Our Veterinary Succession Plan: Very big shoes to fill

 In Appeal
Most of our work would also stop without our Wildlife Veterinarian Dr. Chris Foggin , whose unparalleled expertise has been guiding the Trust’s conservation work since our inception. With more than 50 years under his belt, his unavoidable retirement from the field in the next few years will be sad, but let me assure you – we have a good succession plan in place. We’ll need your help though. Because you care deeply about the future of Africa’s wildlife and you’ve always been here to help us fund our important work, we’re counting on your support to help fund a junior veterinarian in 2020 .

 

Chris is one of the most revered wildlife veterinarians in southern Africa and one of the few veterinarians in the country attending to rhino veterinary needs . He’s performed over 1400 field immobilizations of black and white rhino for microchipping, dehorning to deter poachers, health assessments and translocations for husbandry assessments, snare removal and treatments of other injuries. It’s important that his successor spends a few years working side-by-side with him, soaking up his incredible knowledge.

 

Dr. Foggin is also a leading expert in conservation veterinary medicine, pathology diagnostics, and zoonotic diseases. He’s developed protocols for geographical identification of elephant ivory and crime scene forensics to improve poaching conviction rates. Everything from warthogs to buffalo, bushbuck to elephant, and vultures to lions depend upon Chris – as do we.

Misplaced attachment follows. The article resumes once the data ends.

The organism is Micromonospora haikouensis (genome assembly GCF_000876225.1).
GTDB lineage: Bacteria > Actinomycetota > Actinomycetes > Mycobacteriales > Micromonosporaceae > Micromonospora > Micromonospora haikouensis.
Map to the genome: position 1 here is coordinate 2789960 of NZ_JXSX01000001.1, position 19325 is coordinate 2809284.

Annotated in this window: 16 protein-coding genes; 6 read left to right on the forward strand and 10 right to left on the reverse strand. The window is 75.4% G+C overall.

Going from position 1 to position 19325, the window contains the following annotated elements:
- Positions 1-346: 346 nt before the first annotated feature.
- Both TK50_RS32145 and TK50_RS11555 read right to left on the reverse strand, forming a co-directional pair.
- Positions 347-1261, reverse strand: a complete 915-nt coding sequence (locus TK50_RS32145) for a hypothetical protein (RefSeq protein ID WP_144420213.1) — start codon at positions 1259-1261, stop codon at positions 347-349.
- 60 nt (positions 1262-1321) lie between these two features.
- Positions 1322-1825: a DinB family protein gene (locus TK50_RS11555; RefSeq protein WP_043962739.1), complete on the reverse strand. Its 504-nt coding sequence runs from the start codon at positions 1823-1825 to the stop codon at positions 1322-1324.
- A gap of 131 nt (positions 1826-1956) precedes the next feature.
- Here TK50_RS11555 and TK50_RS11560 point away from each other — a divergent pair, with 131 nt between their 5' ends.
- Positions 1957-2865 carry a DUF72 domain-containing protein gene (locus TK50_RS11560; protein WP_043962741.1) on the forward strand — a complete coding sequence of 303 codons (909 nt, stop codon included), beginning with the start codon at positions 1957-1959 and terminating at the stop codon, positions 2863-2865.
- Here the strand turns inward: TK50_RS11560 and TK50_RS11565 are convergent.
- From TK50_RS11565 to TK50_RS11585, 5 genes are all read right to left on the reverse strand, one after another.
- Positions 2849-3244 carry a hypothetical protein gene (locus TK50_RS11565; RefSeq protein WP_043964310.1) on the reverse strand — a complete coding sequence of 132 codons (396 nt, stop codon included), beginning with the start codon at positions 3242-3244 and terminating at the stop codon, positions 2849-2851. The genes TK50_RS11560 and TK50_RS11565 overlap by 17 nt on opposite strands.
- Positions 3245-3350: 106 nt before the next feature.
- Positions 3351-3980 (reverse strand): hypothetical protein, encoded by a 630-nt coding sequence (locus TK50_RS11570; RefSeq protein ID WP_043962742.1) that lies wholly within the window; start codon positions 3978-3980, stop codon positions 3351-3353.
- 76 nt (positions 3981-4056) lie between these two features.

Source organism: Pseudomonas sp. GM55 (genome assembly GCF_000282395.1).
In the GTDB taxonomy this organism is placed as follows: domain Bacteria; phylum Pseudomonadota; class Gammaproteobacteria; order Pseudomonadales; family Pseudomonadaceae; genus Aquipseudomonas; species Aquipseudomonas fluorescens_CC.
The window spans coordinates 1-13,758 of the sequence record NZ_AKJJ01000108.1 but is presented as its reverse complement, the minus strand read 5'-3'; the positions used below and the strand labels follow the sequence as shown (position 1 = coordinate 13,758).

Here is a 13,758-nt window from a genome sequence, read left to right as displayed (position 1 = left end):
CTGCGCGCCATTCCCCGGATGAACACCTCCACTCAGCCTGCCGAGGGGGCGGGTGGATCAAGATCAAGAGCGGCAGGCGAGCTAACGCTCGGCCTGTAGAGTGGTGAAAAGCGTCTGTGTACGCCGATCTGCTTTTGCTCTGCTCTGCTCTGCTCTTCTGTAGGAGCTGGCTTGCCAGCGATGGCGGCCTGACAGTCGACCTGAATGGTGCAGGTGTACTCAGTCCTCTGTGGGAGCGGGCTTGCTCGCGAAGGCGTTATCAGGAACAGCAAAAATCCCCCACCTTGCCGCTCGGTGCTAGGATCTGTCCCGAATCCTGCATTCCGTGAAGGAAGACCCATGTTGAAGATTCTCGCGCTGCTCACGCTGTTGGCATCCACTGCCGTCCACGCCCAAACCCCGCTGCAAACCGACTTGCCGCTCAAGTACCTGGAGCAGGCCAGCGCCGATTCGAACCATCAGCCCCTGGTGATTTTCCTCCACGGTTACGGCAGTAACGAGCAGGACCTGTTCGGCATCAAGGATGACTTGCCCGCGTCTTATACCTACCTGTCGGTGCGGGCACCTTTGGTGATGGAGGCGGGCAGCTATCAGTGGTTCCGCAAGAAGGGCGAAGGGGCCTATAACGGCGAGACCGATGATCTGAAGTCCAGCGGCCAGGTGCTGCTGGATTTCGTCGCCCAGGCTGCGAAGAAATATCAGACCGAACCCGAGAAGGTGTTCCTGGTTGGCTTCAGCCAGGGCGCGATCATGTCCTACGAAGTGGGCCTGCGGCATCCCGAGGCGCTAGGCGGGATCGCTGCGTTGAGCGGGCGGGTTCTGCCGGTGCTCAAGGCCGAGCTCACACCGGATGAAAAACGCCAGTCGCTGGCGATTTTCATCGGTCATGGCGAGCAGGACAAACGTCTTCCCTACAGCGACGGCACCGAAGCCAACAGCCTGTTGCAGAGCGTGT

Please consider giving generously this holiday season in honor of everything Dr. Foggin has done for wildlife, and to ensure that we can continue to help wildlife with expert medical care once he retires . He’s given so much to the magnificent animals that can’t speak for themselves. Now we need you to speak up for their future well-being. Won’t you help?

 

For Wild Africa,

 

Jessica Dawson

Executive Director

 

P.S You can read more here about our programs and conservation research.

 

Thank you for your support!

Dr. Foggin and VFWT staff treat a white-backed vulture for a wing injury.
Dr. Foggin immobilizes a buffalo bull (above) and a warthog (below) to remove life-threatening snares.